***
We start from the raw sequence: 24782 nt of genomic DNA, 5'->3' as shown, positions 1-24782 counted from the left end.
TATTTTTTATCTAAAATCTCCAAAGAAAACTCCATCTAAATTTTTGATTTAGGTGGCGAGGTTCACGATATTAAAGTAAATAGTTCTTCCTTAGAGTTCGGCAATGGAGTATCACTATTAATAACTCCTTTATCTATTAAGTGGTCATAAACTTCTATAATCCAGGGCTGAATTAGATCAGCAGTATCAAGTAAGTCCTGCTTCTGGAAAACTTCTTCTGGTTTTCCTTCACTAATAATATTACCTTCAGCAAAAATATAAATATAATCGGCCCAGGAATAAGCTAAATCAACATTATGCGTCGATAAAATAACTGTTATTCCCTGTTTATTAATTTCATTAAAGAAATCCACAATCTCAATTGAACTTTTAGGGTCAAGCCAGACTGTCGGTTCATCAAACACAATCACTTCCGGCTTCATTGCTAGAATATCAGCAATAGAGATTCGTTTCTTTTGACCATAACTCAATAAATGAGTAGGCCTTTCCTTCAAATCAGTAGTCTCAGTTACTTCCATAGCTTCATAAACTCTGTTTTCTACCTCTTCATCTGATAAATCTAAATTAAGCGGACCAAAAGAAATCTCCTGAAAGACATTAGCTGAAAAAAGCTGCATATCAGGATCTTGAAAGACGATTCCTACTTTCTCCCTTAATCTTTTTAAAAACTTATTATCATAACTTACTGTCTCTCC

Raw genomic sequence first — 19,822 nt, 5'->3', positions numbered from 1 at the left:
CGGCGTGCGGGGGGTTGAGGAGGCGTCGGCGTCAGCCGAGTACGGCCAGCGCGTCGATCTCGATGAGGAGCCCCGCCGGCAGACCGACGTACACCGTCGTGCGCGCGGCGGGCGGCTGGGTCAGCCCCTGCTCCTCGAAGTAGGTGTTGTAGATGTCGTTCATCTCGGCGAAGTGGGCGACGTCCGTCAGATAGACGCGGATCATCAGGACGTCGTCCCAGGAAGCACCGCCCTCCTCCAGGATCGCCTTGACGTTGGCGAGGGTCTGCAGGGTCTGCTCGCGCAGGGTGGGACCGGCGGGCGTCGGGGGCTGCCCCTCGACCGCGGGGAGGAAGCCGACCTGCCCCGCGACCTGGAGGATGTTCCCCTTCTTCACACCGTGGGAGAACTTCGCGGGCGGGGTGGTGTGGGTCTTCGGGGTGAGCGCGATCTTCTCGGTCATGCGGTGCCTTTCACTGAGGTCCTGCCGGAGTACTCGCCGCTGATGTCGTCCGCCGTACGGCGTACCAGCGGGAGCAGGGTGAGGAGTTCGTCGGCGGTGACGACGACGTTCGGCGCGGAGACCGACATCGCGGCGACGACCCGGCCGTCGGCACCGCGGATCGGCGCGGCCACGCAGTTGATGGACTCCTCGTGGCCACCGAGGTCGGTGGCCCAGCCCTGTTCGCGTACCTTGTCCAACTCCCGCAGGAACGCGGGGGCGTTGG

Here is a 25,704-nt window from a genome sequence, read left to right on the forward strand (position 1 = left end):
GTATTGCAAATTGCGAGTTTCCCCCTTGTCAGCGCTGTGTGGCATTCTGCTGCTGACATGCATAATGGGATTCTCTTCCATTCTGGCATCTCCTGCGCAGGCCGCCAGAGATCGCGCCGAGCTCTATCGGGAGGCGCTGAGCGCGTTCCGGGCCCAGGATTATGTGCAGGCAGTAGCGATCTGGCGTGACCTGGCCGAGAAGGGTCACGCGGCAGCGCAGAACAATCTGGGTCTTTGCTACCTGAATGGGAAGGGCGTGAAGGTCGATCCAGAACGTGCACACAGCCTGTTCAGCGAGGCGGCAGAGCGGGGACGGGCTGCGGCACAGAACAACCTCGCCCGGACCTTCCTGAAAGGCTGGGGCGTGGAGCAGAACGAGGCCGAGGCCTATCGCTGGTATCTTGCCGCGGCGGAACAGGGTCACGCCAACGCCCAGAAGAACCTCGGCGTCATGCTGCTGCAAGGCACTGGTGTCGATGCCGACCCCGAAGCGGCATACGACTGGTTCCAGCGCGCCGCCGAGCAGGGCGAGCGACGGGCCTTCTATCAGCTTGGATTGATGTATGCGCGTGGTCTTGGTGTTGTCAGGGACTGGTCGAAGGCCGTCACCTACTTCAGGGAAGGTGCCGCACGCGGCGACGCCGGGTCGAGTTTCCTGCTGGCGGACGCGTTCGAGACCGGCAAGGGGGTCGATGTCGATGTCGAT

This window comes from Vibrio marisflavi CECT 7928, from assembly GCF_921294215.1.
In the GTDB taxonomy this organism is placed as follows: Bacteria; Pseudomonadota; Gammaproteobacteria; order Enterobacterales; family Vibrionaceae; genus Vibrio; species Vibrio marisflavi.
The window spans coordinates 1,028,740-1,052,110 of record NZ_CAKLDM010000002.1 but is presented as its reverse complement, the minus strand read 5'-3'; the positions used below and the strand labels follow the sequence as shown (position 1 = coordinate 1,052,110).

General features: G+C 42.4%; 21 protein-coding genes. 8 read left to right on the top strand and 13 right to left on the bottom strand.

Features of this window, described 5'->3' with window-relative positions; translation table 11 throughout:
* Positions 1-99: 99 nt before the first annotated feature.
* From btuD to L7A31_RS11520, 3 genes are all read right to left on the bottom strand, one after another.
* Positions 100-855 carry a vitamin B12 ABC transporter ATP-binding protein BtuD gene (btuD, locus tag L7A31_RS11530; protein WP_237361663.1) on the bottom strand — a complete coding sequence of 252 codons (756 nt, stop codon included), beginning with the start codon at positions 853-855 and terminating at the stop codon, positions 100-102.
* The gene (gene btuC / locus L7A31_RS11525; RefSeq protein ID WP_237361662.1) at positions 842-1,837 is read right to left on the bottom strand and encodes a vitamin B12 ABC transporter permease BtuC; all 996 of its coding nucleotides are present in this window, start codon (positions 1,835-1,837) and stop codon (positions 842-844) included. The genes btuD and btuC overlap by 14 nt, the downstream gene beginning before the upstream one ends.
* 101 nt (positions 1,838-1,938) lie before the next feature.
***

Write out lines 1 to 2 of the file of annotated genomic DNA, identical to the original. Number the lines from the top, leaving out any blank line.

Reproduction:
We start from the raw sequence: 24782 nt of genomic DNA, 5'->3' as shown, positions 1-24782 counted from the left end.
TATTTTTTATCTAAAATCTCCAAAGAAAACTCCATCTAAATTTTTGATTTAGGTGGCGAGGTTCACGATATTAAAGTAAATAGTTCTTCCTTAGAGTTCGGCAATGGAGTATCACTATTAATAACTCCTTTATCTATTAAGTGGTCATAAACTTCTATAATCCAGGGCTGAATTAGATCAGCAGTATCAAGTAAGTCCTGCTTCTGGAAAACTTCTTCTGGTTTTCCTTCACTAATAATATTACCTTCAGCAAAAATATAAATATAATCGGCCCAGGAATAAGCTAAATCAACATTATGCGTCGATAAAATAACTGTTATTCCCTGTTTATTAATTTCATTAAAGAAATCCACAATCTCAATTGAACTTTTAGGGTCAAGCCAGACTGTCGGTTCATCAAACACAATCACTTCCGGCTTCATTGCTAGAATATCAGCAATAGAGATTCGTTTCTTTTGACCATAACTCAATAAATGAGTAGGCCTTTCCTTCAAATCAGTAGTCTCAGTTACTTCCATAGCTTCATAAACTCTGTTTTCTACCTCTTCATCTGATAAATCTAAATTAAGCGGACCAAAAGAAATCTCCTGAAAGACATTAGCTGAAAAAAGCTGCATATCAGGATCTTGAAAGACGATTCCTACTTTCTCCCTTAATCTTTTTAAAAACTTATTATCATAACTTACTGTCTCTCC